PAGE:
‘Pirate Bob’ is an extremely valuable member of the team at HMS Unicorn and the ship would not be the same without him.


Fred Attwood and Jill Sims

Fred Attwood

Fred is a lead volunteer with the Portsmouth Naval Base Property Trust and has a number of roles including project manager, shipwright, banksman, organiser and all round enthuser. He is an inspiration to other volunteers and uses his natural leadership skills to get the most out of his team. His enthusiasm shines through and he is a great mentor to the new members of the team and junior volunteers. Fred works on site two days a week and spends a lot of time at home producing guides for each of the projects and keeps photographic records of all the work done by the volunteers, many of which feature in his monthly newsletter.

Jill Sim
Jill is a schoolteacher and has worked as a volunteer guide on the RRS Discovery for 6 years, devoting her Sundays to sharing her passion for the ship and its expeditions with visitors of all ages and backgrounds. She has written and published a children’s book, ‘Shiver Me Timbers!’, about Discovery’s first expedition in 1901. She has used her extensive teaching experience and her knowledge if the ship to create an imaginative and entertaining book which had proved popular with families and teachers alike. Jill organised a number of workshops for Rosebank Primary School students to find out more about the Discovery, which has resulted in them becoming the first ever Discovery ‘School in Residence’ – indeed the first ever school in the country to be linked directly to an historic vessel.

Richard Meehan

Richard volunteers aboard the Steam Tug TID 164. The tug was built in 1945 to work in docks and ports around the world and is only one of four such tugs that still have their original steam engine. TID 164 is currently under restoration in Chatham.

Richard has focused on the restoration of the tug’s engine and boiler, giving many hours of his time to the task. He has serviced all the pumps, cleared the pump lines and has trained other volunteers to carry out similar work. Richard has developed plans for a new smoke box, and has worked to restore parts of the engine which were facing corrosion.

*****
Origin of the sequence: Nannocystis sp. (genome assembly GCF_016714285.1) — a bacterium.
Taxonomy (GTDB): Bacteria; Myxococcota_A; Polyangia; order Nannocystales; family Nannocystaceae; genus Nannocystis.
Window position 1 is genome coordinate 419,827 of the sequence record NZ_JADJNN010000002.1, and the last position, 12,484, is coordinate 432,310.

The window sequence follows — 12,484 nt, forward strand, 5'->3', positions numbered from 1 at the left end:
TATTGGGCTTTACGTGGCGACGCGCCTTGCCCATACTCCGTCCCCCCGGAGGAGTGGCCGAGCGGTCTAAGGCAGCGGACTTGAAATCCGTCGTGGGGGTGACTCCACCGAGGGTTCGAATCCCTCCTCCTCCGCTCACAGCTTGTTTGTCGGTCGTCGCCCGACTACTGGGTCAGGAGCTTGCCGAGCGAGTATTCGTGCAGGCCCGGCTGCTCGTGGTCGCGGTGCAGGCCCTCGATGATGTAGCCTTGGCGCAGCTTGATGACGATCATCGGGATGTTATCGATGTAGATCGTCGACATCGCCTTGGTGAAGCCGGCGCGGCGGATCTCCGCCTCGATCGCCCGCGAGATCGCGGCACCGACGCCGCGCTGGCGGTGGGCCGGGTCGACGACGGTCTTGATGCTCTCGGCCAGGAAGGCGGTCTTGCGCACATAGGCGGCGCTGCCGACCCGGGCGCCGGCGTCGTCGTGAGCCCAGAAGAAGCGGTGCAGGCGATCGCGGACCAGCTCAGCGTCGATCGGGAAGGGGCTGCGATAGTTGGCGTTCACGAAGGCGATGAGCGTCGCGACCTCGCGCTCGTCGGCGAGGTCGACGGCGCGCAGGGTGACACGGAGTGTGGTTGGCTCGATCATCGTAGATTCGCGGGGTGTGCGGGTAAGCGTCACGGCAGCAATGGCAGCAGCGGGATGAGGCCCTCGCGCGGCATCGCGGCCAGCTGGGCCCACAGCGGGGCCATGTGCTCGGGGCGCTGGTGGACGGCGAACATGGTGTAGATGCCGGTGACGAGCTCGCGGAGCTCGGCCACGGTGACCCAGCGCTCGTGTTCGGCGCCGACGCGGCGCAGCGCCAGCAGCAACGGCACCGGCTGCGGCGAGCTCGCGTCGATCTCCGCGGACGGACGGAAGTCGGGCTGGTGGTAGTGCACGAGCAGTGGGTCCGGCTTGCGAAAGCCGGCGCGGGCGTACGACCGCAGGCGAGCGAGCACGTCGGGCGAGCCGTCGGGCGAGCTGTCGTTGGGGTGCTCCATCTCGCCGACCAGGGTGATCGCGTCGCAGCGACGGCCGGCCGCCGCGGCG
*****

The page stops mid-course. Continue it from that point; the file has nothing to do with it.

TID 164 will soon be back in operation and this would not be possible without Richard’s incredible hard work. He is a highly valuable member of the team aboard the tug and a deserving winner of the Award.

Chris Leah

Chris set up the Wooden Canal Craft Trust in 1987 (becoming the Wooden Canal Boat Society in 1997), to maintain and restore two boats, Forget Me Not and Lilith. The organisation now has a strong reputation and has acquired four more historically valuable boats.

Chris has been a significant fundraiser for the Society, securing support from Tameside council which provided the organisation with use of a boat-yard. He regularly takes boats out into the local community near the Ashton Canal, collecting donations and giving people the opportunity to learn more about the boats. Volunteers have reported that spending time on the boats has helped to alleviate anxiety or depression and Chris used this as inspiration to rebuild Hazel as a wellbeing boat for people to with mental health problems or disabilities to spend time on and use to develop new skills.

Chris has committed vast amounts and time, energy and passion to the conservation of historic vessels and to the community. The majority of his work is done as a volunteer and his vision and beliefs have helped the Wooden Canal Boat Society develop into the successful society it is today.

James Dulson and George Collinson and Roger Mallinson

James Dulson and George Collinson

James and George are volunteers at National Museums Liverpool and have given their time as volunteers for 27 years and 15 years respectively. They have played a crucial role in the preservation of a number of historic vessels, including the Edmund Gardner vessel in particular. They have taken part in a number of tasks, including painting the hull, sanding the woodwork and cleaning and washing the decks. One of their current tasks is the sanding and painting of the Gardner’s replica lifeboats. They are invaluable members of the team and their dedication and hard work over the decade that they have worked on the Edmund Gardner has been a vital factor in the preservation of the ship.